What Does a Sleep Technologist Do?

Maggie Worth

A sleep technologist is a professional responsible for monitoring patients while they sleep. These individuals are also called polysomnographic technicians or sleep technicians and may work in doctors' offices or hospitals, but are usually located at specialized outpatient sleep clinics. Such technicians monitor a number of patient sleep activities and tests in order to help diagnose sleep disorders. They can obtain certification through formal training programs or be trained on the job.

Sleep technologists specialize in sleep disorders and research.
Sleep technologists specialize in sleep disorders and research.

The primary purpose of sleep testing is to diagnose patients with sleep disorders, such as sleep apnea. Sleep disorders often result in lack of proper rest and can severely affect an individual's daily life. Some disorders can cause or contribute to ongoing, serious and potentially fatal health concerns. This being the case, the work performed by a sleep technologist is extremely important to providing quality care.

Sleep technologists may recommend that sleep apnea patients use CPAP devices.
Sleep technologists may recommend that sleep apnea patients use CPAP devices.

Working in a specialized sleep clinic, or within a sleep-testing unit of a hospital or doctor's office, a sleep technologist will explain the testing process to the patient and set her up in the test environment. This usually includes attaching electrodes at various specific points on her body so that her heart rate, brain activity, oxygen usage and other similar functions can be measured. It also involves ensuring that the patient is as comfortable as possible so that her sleep will be as natural as possible.

During testing, the sleep technologist will monitor all devices connected to the electrodes. She will also watch and record body movements and incidences of snoring. With training and experience, she will be able to identify and record sleep stages and symptoms of sleep disorders. Experienced technicians may be trained to interpret test results and diagnose disorders, but these functions often require the involvement of a doctor or other advanced practitioner.

Some technical colleges and private training programs offer certificate-level courses in polysomnography. While not all facilities require this formal training, they may favor candidates who have it. Some facilities, on the other hand, prefer to hire sleep technologists who can be trained on the job according to facility practices.

In most cases, sleep technologists work overnight shifts. This is because nighttime is the natural time for patients to be asleep, and conducting testing at this time provides the most accurate results. It is also not unusual for a technician to work a ten-hour shift, as this often provides the most efficient scheduling plan for the facility.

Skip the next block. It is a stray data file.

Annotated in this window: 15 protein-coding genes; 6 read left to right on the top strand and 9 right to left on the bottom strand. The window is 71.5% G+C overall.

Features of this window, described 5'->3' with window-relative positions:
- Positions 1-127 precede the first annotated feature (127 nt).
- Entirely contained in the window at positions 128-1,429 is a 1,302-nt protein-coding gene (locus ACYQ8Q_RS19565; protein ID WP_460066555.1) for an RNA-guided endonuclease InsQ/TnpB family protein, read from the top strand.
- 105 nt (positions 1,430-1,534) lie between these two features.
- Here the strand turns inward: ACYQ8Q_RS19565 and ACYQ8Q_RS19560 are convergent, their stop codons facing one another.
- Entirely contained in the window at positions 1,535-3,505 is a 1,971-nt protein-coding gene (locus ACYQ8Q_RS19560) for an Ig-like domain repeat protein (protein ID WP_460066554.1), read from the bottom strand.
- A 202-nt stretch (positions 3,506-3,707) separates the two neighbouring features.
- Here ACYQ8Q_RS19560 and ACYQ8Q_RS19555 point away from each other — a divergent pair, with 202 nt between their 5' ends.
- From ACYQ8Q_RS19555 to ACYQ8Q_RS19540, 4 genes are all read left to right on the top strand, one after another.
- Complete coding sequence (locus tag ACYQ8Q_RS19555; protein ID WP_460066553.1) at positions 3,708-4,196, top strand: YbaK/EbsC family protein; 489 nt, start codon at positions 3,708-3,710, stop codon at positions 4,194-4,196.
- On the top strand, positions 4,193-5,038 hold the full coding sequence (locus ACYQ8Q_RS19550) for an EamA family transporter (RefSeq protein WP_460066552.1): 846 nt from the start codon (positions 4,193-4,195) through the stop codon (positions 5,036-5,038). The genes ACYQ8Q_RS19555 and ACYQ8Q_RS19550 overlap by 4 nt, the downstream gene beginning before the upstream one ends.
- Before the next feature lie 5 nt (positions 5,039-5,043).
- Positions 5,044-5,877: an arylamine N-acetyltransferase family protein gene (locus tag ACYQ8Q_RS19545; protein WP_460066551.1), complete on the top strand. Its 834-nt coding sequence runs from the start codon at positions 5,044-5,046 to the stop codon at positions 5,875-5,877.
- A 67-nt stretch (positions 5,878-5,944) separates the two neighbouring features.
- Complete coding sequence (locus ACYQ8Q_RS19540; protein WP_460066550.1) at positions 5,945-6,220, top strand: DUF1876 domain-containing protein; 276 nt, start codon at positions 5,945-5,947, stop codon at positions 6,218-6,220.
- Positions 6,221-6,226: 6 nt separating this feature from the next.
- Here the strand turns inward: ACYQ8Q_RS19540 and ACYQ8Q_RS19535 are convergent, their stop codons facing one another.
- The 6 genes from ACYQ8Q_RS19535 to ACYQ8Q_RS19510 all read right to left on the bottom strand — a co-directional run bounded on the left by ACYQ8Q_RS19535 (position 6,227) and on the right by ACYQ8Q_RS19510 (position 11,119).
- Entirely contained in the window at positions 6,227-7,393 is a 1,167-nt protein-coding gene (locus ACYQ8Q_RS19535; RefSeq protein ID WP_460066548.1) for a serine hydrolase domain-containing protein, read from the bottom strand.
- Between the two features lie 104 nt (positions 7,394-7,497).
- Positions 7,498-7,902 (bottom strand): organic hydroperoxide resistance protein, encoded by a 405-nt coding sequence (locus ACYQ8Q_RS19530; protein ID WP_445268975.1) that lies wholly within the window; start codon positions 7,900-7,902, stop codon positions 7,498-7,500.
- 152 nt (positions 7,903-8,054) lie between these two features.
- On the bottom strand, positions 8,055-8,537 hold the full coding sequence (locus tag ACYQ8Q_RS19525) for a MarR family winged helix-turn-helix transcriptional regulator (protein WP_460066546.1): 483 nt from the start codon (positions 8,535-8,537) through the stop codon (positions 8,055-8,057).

Sleep technologists often work on studies to devise effective regimens for people with sleep disorders.
Sleep technologists often work on studies to devise effective regimens for people with sleep disorders.

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Discussion Comments


@mobilian33 - My aunt has a lot of health problems, and she has problems sleeping most nights. She recently had a sleep study done on her to figure out what she needs to do for a better night's sleep. Before the test, I was talking to one of her technicians at the sleep center, and I learned that they make a good salary, so I'm sure this makes the challenge of staying awake that you talked about worthwhile.

I also learned that once they reach a certain level in their profession and they get the needed certifications sleep technologists can work almost anywhere in the world. So if you like to travel, this could be a good profession to get into.


@Animandel - I bet staying awake when you are a sleep technologist is very hard to do. According to the article, these people who work in this profession often work long shifts. This alone is enough to wear you out and make you want to take a nap.

Then on top of the long hours they work, they have to watch other people sleep while they are working. I get sleepy when I see someone near me yawn, let alone, trying to stay awake while watching someone else sleep. That sounds like torture to me.


Last week, I saw one of my old friends from high school. We were really close back when we were teenagers, but we had gone more than 15 years without seeing one another before I bumped into her at the store the other day.

When we were catching up she told me she was working as a sleep technologist. She didn't get a chance to explain to me exactly what a sleep technologist does, but she did tell me that the hardest part of her job sometimes was trying to stay awake.

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